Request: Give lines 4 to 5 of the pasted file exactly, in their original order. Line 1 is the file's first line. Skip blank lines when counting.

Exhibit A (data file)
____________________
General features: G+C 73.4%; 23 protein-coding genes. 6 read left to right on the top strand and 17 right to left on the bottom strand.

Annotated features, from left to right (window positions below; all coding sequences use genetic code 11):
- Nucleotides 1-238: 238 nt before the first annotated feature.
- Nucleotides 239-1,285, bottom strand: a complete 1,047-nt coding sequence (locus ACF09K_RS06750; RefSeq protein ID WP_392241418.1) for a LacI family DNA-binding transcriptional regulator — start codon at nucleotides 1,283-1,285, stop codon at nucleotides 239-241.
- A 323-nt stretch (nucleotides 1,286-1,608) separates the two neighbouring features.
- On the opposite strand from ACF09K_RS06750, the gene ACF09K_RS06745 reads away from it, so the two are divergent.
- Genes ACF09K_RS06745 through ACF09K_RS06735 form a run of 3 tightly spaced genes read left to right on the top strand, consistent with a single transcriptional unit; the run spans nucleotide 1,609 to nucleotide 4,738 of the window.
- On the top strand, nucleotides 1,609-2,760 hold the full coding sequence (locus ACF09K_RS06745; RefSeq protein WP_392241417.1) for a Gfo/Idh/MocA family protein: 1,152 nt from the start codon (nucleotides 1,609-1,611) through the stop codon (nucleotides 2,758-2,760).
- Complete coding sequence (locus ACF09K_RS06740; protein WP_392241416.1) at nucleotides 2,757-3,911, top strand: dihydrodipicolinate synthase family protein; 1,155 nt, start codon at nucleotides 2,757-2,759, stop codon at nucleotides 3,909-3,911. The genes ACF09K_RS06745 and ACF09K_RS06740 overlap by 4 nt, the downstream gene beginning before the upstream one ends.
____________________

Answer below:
- Nucleotides 239-1,285, bottom strand: a complete 1,047-nt coding sequence (locus ACF09K_RS06750; RefSeq protein ID WP_392241418.1) for a LacI family DNA-binding transcriptional regulator — start codon at nucleotides 1,283-1,285, stop codon at nucleotides 239-241.
- A 323-nt stretch (nucleotides 1,286-1,608) separates the two neighbouring features.